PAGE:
Due to government legislation and general community environmental concerns, the pressure is upon many work yards and production sites to reduce waste and therefore manage landfill options most effectively.
Notably in every 1000sqm of site project coated surface, there is generally a mass of waste that requires management – up to 40 tons.
In “shop” situations we know that the abrasive can be recycled – however the remnant dust and particulate matter still requires management of recovery, and disposal. Solvents can be recycled – and disposal of the remnant solids is a costly affair – up to $6000 per quarter.
In “site” situations we also know that our generation of waste material can be affected by other environmental & site factors – such as rainfall, hazardous coating removal, various carcinogens and even mercury, molybdenum, arsenic and asbestos. Solvents are usually recycled day-to-day, then the dregs are returned to the waste bin?
Paint and solvent recycling units use simple distillation. Excess paint is poured into the machine’s plastic liner and the lid is closed. The paint is heated until the solvent boils into a vapor and the paint residue is collected as a powder. The vapor is then cooled and the solvent drips into a collection tank to be reused. The paint solids retrieved during the recycling process can be reformulated into quality paint coatings.
These substances mix only sparingly with water. As they are slowly broken down in water, they deprive aquatic organisms of the oxygen they need to survive. The toxic nature of chemicals in solvent-based paints may also cause tumors to form in animals such as fish. These paints can contain heavy metals such as lead, chromium, mercury and zinc. Heavy metals accumulate in the environment and can lead to long-term problems like sediment contamination and poisoning throughout the food chain. This can eventually affect humans.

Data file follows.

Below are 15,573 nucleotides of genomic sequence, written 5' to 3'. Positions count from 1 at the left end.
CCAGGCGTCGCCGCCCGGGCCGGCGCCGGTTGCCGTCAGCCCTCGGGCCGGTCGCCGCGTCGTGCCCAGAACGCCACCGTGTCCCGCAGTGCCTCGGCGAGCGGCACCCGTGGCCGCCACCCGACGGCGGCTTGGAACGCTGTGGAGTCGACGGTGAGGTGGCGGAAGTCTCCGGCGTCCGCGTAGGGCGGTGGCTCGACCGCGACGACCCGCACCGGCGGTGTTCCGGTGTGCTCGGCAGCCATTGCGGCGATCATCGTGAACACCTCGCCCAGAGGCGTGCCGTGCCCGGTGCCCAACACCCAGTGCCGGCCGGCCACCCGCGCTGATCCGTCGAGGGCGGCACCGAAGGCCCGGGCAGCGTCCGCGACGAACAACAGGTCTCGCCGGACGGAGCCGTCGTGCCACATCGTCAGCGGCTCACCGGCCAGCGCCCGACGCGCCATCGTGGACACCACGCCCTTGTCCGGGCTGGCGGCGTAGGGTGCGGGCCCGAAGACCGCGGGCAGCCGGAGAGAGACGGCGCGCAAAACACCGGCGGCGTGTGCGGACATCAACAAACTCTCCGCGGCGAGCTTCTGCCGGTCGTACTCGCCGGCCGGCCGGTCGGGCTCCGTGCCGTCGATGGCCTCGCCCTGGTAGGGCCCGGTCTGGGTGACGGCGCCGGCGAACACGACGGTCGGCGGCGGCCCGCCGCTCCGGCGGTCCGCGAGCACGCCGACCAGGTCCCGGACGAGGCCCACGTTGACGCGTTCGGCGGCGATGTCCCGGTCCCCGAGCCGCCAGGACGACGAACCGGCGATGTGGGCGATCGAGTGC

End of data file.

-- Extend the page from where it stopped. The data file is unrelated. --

Section 16 of the Waters Act 1992 prohibits people from polluting waters. Disposing of wastes from painting into waters constitutes pollution. Under Section 16 of the Act; any person or body corporate may be guilty of an offence, and liable to punitive action under the Environmental Offences and Penalties Act 1996. These penalties can involve a fine of up to $1000. More serious breaches of the Waters Act can attract a penalty of up to $1,250,000 for a corporation, or up to $250,000
SOLVENT BASED PAINTS
Solvent-based paints (alkyd or oil-based) require special disposal practices. Solvent-based paints are ignitable and present particular hazards. They should be disposed of as a hazardous waste.
Generally the agreed practice is to collect and store such wastes until there is sufficient quantity to be collected by an approved waste contractor. Speak to your waste contractors (numbers in the Yellow Pages) as to what quantities are economically viable to be collected for your location.
These substances will generally be transported where facilities exist for the destruction of these hazardous wastes.
The easiest way to manage waste is to bundle it up and pay the top price for management of same at a waste station. The problem here is that the “top price” can adversely affected your profitability – and possibly risk your future business viability.
Some waste transfer stations can charge up to $2000 per ton to manage receipt of your waste.
The choice of your site clean up METHOD can have a surprising impact on the cost of a project.
What the leading companies are doing is looking at the cost of the project.
The cost of cleaning up spent abrasive can double – if you choose upon price rather than efficiency!
When you look at your project P&L, what is the biggest line item? Generally labor right?
Then why spend twice the labor hours cleaning up double the amount of abrasive, when other contractors use ½ the amount?